The Most Popular Dog Breeds Through the Mid-Century Years

The Most Popular Dog Breeds Through the Mid-Century Years

People love dogs. Their domestication for work and for companionship dates back to antiquity. “Man’s best friend” is no exaggeration. Today, it’s estimated that between 37 and 47 percent of all US households have at least one dog, and that Americans own somewhere between 70 and 80 million dogs, according to the ASPCA.

It was during the mid-century years—particularly starting right after WWII—that pet ownership started skyrocketing in America. While dogs weren’t uncommon before that, the booming middle class and mass migration to the suburbs in the late 1940s and early 1950s greatly facilitated taking in a dog.

Increasing numbers of homes had big yards for dogs to hang out and play in, plus the neighborhoods were ideal for taking canine companions out for daily walks. Also, the general population had more disposable income to accommodate additional mouths to feed, buy supplies, and otherwise provide proper care. At the same time, the first dedicated pet stores began opening up and commercially available pet food became widely available, making it much simpler to have a dog.

Most Popular Dog Breeds Today

We’ll start off with a point of comparison. The top 5 most popular dog breeds so far in the 2010s, in descending order of their current rank, are:

  1. Labrador retriever
  2. German shepherd
  3. Golden retriever
  4. Bulldog
  5. Beagles

Most Popular Dog Breeds in the 1930s

  1. Boston terrier
  2. Cocker spaniel
  3. Fox terrier 

The 1930s were the last decade in which the Boston terrier would be one of the top 2 most popular breeds in the US. It would enjoy only one more decade in the top 3 (see below). This was the first—and for a long time, the only—American pure-bred dog breed. It quickly achieved enormous popularity early in the 20th century, and was considered the most chic and desirable breed through the 1910s, ’20s, and ’30s.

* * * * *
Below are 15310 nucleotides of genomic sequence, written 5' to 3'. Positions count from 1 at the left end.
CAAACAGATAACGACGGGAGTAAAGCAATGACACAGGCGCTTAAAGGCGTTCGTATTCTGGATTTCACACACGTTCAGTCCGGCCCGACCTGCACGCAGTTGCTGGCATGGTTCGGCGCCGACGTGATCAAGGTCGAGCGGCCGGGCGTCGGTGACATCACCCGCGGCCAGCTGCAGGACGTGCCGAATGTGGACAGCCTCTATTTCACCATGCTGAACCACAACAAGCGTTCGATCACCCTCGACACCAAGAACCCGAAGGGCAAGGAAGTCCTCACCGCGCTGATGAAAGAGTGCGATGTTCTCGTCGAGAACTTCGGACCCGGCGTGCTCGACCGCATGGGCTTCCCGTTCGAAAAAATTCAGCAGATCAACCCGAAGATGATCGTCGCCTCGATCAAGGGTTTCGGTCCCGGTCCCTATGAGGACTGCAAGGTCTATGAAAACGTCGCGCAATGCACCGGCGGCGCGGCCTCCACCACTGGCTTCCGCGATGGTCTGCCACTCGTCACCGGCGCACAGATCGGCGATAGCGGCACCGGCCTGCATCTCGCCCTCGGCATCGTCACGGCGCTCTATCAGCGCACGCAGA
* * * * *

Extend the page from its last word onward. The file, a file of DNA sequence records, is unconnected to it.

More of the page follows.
Most Popular Dog Breeds in the 1940s

  1. Cocker spaniel
  2. Beagle
  3. Boston terrier

As mentioned above, the ’40s saw the Boston terrier’s decline as America’s favorite dog. The Cocker spaniel climbed to the first slot for the decade—a position it wouldn’t hold again until a resurgence in the 1980s.

Unfortunately, there’s an ugly side to the Cocker spaniel’s crazy popularity during a time when demand for dogs went through the roof. These circumstances largely prompted the emergence of “puppy mills.” These are profiteering, irresponsible breeders who churn out puppies as fast as possible, including through inbreeding, often keeping them under inhumane conditions.

Most Popular Dog Breeds in the 1950s

  1. Beagle
  2. Cocker spaniel
  3. Boxer

This decade was the peak of the beagle’s popularity in America. As the 1950s are the most iconic mid-century decade, the case can be made for the beagle as most classic breed of the mid-century era. Charles Schultz’s comic strip Peanuts made its debut on October 2, 1950, syndicated at the time in nine US newspapers. In the third strip, published on October 4, 1950, Americans were introduced to a famous beagle named Snoopy.

Most Popular Dog Breeds in the 1960s

  1. Poodle
  2. German shepherd
  3. Beagle

The ’60s kicked off the poodle’s two-decade reign as America’s favorite dog. In fact, it held the number 1 slot from 1960 through 1982. This 22-year run was the all-time record in the US until 2013, when the Labrador retriever hit its 23rd year in the number 1 slot (which it still held as of 2015, so the record is now 25 years).

This decade also marked the start of a trend toward mid-size and large breeds being the majority of the most popular dogs; previously, Americans mostly favored small breeds and a few mid-size ones. Poodles perfectly embodied the idea of the chic designer dog, notably appearing often in fashion magazines. This fueled its desirability, especially among the upper class.

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Leonard Riforgiato is a successful furniture manufacturing entrepreneur, a Miami resident, and co-owner of legacy furniture company Heywood-Wakefield.

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